Contract Breach: Hydrocarbon Advisors Demands $1.75m, N50m From Accugas

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A financial advisory and consulting firm, Hydrocarbon Advisors Limited has asked the Lagos State High Court to compel Accugas Limited (a subsidiary of Savannah energy Petroleum limited)to pay it $1.75million and N50million for breach of agreement for professional services and as general damages.

Hydrocarbon Advisors is the sole Claimant, while Accugas – a gas development and processing company – is the Defendant against whom the reliefs are sought. FBN Capital is a nominal party and was the Facility Agent.

The claimant through its counsel Seni Adio, SAN, filed the November 23 originating summons praying the court to determine four issues.

They include whether Accugas breached an October 26, 2017 agreement for professional services between Hydrocarbon Advisors and the defendants, together with the change order of November 23, 2018, and E-mail of September 10, 2018 (collectively, the “AGREEMENT”) by failing to pay the Claimant $1m professional fees plus 7.5% value added tax (VAT)

Whether Accugas’ request proscribing Hydrocarbon Advisors from providing professional services to a consortium of financial institutions constitutes an unlawful restraint on trade under the Federal Competition and Consumer Protection Act 2018 and the Local Content Act 2010 and is, therefore, unlawful under Nigerian Law.

Apart from the $1.75 and N50m for breach of agreement for professional services and as general damages, Hydrocarbon Advisors prayed the court to resolve the issues in its favour and grant it four other orders and reliefs.

They include an order granting the claimant post-judgment interest on its professional fees and the damages awarded by the court until the judgment sum is fully paid.

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A declaratory order that the Accugas’ request proscribing Hydrocarbon Advisors from providing professional services to a consortium of financial institutions constitutes an unlawful restraint on trade under the Federal Competition and Consumer Protection Act 2018, violates the Local Content Act 2010 and is unlawful.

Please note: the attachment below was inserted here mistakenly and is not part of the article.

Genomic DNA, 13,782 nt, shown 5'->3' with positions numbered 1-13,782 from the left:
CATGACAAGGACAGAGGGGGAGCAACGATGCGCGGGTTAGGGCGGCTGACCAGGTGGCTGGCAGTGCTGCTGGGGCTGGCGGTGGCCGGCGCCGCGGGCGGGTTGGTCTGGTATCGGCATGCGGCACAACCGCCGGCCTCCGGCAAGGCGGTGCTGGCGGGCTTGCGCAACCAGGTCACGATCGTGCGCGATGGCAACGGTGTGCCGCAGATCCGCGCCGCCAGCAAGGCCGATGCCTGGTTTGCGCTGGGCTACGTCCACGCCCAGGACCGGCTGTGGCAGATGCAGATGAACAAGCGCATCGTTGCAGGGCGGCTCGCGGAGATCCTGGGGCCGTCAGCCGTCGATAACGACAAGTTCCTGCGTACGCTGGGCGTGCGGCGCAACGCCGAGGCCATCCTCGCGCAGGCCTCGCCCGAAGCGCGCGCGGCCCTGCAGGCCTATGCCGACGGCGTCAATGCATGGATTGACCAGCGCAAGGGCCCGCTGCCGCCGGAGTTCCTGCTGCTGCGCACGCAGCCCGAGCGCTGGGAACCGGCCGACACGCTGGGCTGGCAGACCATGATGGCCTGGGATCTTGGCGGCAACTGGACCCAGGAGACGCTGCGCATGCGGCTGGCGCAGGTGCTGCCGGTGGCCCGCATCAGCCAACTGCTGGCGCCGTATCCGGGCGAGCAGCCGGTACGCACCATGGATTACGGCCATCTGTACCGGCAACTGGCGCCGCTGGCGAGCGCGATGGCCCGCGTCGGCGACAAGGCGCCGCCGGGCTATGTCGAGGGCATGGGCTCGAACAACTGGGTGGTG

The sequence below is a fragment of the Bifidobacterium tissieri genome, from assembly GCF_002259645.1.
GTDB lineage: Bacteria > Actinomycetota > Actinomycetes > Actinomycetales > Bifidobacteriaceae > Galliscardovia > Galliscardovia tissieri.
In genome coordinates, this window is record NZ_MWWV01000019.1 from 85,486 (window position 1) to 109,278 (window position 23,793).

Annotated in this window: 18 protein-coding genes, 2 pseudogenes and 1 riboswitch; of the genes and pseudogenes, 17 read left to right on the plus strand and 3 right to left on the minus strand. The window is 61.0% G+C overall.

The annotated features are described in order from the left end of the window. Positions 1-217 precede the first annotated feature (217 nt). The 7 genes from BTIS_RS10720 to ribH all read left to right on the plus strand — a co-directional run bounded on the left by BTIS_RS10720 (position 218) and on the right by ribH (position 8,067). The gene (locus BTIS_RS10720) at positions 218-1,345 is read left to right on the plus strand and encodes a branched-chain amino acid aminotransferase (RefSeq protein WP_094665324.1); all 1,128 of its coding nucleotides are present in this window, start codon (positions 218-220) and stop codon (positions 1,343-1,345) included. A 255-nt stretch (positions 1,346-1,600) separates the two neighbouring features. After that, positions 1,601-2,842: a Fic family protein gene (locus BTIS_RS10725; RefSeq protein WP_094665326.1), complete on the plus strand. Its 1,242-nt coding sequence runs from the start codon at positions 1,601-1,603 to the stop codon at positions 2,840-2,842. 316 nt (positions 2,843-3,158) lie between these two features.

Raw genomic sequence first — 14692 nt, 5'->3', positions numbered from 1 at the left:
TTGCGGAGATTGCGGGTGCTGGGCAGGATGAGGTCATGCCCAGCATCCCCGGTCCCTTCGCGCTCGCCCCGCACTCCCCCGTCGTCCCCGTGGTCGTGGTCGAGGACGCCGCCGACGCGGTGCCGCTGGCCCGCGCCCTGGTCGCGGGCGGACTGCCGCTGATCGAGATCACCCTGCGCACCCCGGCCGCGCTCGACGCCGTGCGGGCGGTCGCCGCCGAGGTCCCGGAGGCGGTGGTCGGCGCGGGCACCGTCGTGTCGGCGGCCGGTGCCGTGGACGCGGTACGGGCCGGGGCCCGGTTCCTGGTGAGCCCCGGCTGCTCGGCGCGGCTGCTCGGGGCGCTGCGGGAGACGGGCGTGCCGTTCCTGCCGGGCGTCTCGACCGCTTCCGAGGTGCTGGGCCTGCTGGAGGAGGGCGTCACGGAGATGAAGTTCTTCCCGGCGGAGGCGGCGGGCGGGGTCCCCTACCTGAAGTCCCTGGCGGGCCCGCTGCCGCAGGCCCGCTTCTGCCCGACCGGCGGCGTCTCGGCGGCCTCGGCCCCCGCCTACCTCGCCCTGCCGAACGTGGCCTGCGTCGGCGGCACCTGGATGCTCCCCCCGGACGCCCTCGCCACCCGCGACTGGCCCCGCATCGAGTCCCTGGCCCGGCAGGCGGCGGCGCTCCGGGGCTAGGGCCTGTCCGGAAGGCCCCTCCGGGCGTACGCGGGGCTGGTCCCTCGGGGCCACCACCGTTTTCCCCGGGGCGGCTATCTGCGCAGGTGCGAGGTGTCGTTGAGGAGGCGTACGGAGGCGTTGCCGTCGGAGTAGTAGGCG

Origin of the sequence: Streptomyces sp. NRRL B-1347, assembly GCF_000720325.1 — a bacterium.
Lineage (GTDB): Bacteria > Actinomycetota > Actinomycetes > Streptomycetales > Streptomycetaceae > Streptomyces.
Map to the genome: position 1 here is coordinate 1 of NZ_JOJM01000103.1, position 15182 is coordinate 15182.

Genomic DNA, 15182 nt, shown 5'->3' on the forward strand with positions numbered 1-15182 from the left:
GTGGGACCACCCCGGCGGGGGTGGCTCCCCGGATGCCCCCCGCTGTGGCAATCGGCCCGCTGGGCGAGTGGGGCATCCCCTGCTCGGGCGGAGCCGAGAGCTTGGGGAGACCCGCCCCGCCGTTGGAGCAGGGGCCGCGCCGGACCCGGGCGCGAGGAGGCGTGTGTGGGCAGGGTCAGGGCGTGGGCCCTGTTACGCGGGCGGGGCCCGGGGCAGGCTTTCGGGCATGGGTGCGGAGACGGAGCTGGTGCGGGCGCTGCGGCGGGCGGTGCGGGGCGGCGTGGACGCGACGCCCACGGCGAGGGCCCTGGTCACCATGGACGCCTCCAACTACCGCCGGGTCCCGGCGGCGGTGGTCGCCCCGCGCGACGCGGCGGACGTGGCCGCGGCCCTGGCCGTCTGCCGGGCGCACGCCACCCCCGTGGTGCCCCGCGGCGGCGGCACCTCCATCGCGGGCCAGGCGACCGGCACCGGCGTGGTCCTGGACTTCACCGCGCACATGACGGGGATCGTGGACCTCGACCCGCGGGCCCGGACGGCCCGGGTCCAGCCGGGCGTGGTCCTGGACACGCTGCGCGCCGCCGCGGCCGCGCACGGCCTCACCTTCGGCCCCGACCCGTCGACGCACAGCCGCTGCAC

The claimants supported their claim with an affidavit in support of the originating summons sworn by an investment banker, Hakeem Adedeji.

Adedeji averred that on or about October 26, 2017, the 1st Defendant and the 2nd Defendant retained the professional expertise of the Claimant for the restructuring of certain complex loan facilities in the sum of United States Dollars Three Hundred and Eighty-Five Million (USD385 Million) granted by a syndicate of local and international financial institutions to the 1st Defendant (the “Initial Mandate”).

“The Claimant provided the required services as contained in the Initial Mandate. Notably, the Initial Mandate provided that the 1” Defendant ‘WILL BE RESPONSIBLE FOR PAYMENT OF FEES AND OTHER CHARGES INCURRED IN ACCORDANCE WITH THE ENGAGEMENT LETTER.’

“Based on the Claimant’s performance under the Initial Mandate, the 1st and 2nd Defendants decided to expand the Claimant’s scope of services by activating the “CHANGE ORDER PROCESS” contained in the Initial Mandate.”

He averred, among others, that the Claimant performed the additional services pursuant to the Change Order including leading the swap negotiations amongst the 1″ Defendant, Savannah, and Frontier Oil Limited, with the 2nd Defendant playing the role of Facility Agent, thus culminating in a successful gas-for-oil swap.

He averred that the professional services that the Claimant provided “required ingenuity, were novel, and prevented the total collapse with extensive repercussions concerning an almost $1billion corporate acquisition transaction by Savannah (including the $400million facility owed to the syndicate of local and international banks).”

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